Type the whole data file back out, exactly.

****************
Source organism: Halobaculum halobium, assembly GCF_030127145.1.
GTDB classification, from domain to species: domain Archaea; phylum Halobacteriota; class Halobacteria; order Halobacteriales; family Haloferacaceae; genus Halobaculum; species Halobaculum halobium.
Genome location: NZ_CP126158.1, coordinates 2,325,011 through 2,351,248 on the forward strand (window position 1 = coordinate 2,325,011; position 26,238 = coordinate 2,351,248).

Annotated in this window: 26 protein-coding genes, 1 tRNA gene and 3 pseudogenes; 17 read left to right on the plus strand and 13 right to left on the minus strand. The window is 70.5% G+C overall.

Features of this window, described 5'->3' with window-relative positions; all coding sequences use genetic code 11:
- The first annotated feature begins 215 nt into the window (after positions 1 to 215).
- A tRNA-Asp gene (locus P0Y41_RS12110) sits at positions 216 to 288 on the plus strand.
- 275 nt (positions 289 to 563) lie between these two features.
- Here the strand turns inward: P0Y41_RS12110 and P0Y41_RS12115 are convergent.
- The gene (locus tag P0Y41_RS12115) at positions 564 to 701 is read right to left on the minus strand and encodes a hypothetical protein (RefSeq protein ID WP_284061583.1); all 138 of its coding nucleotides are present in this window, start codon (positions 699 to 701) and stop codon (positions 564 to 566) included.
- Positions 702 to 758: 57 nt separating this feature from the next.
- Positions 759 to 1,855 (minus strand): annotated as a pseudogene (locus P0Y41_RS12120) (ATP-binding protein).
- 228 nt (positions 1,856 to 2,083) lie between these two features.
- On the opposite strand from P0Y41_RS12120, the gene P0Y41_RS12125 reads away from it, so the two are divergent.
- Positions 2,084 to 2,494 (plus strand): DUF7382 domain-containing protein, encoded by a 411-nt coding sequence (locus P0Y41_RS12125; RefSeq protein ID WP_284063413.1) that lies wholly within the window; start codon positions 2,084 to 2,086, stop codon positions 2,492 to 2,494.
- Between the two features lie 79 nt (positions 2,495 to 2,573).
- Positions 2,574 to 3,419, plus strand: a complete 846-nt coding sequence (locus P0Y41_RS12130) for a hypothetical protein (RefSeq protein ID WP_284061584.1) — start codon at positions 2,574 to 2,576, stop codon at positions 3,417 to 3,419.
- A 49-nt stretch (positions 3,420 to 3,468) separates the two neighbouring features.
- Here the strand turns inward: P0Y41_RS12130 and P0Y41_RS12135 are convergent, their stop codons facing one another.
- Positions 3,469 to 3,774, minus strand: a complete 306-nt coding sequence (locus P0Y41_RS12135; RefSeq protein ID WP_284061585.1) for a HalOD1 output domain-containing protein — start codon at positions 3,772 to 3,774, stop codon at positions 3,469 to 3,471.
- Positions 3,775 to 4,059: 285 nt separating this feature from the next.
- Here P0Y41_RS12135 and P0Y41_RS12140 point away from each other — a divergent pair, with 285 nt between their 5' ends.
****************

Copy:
Source organism: Halobaculum halobium, assembly GCF_030127145.1.
GTDB classification, from domain to species: domain Archaea; phylum Halobacteriota; class Halobacteria; order Halobacteriales; family Haloferacaceae; genus Halobaculum; species Halobaculum halobium.
Genome location: NZ_CP126158.1, coordinates 2,325,011 through 2,351,248 on the forward strand (window position 1 = coordinate 2,325,011; position 26,238 = coordinate 2,351,248).

Annotated in this window: 26 protein-coding genes, 1 tRNA gene and 3 pseudogenes; 17 read left to right on the plus strand and 13 right to left on the minus strand. The window is 70.5% G+C overall.

Features of this window, described 5'->3' with window-relative positions; all coding sequences use genetic code 11:
- The first annotated feature begins 215 nt into the window (after positions 1 to 215).
- A tRNA-Asp gene (locus P0Y41_RS12110) sits at positions 216 to 288 on the plus strand.
- 275 nt (positions 289 to 563) lie between these two features.
- Here the strand turns inward: P0Y41_RS12110 and P0Y41_RS12115 are convergent.
- The gene (locus tag P0Y41_RS12115) at positions 564 to 701 is read right to left on the minus strand and encodes a hypothetical protein (RefSeq protein ID WP_284061583.1); all 138 of its coding nucleotides are present in this window, start codon (positions 699 to 701) and stop codon (positions 564 to 566) included.
- Positions 702 to 758: 57 nt separating this feature from the next.
- Positions 759 to 1,855 (minus strand): annotated as a pseudogene (locus P0Y41_RS12120) (ATP-binding protein).
- 228 nt (positions 1,856 to 2,083) lie between these two features.
- On the opposite strand from P0Y41_RS12120, the gene P0Y41_RS12125 reads away from it, so the two are divergent.
- Positions 2,084 to 2,494 (plus strand): DUF7382 domain-containing protein, encoded by a 411-nt coding sequence (locus P0Y41_RS12125; RefSeq protein ID WP_284063413.1) that lies wholly within the window; start codon positions 2,084 to 2,086, stop codon positions 2,492 to 2,494.
- Between the two features lie 79 nt (positions 2,495 to 2,573).
- Positions 2,574 to 3,419, plus strand: a complete 846-nt coding sequence (locus P0Y41_RS12130) for a hypothetical protein (RefSeq protein ID WP_284061584.1) — start codon at positions 2,574 to 2,576, stop codon at positions 3,417 to 3,419.
- A 49-nt stretch (positions 3,420 to 3,468) separates the two neighbouring features.
- Here the strand turns inward: P0Y41_RS12130 and P0Y41_RS12135 are convergent, their stop codons facing one another.
- Positions 3,469 to 3,774, minus strand: a complete 306-nt coding sequence (locus P0Y41_RS12135; RefSeq protein ID WP_284061585.1) for a HalOD1 output domain-containing protein — start codon at positions 3,772 to 3,774, stop codon at positions 3,469 to 3,471.
- Positions 3,775 to 4,059: 285 nt separating this feature from the next.
- Here P0Y41_RS12135 and P0Y41_RS12140 point away from each other — a divergent pair, with 285 nt between their 5' ends.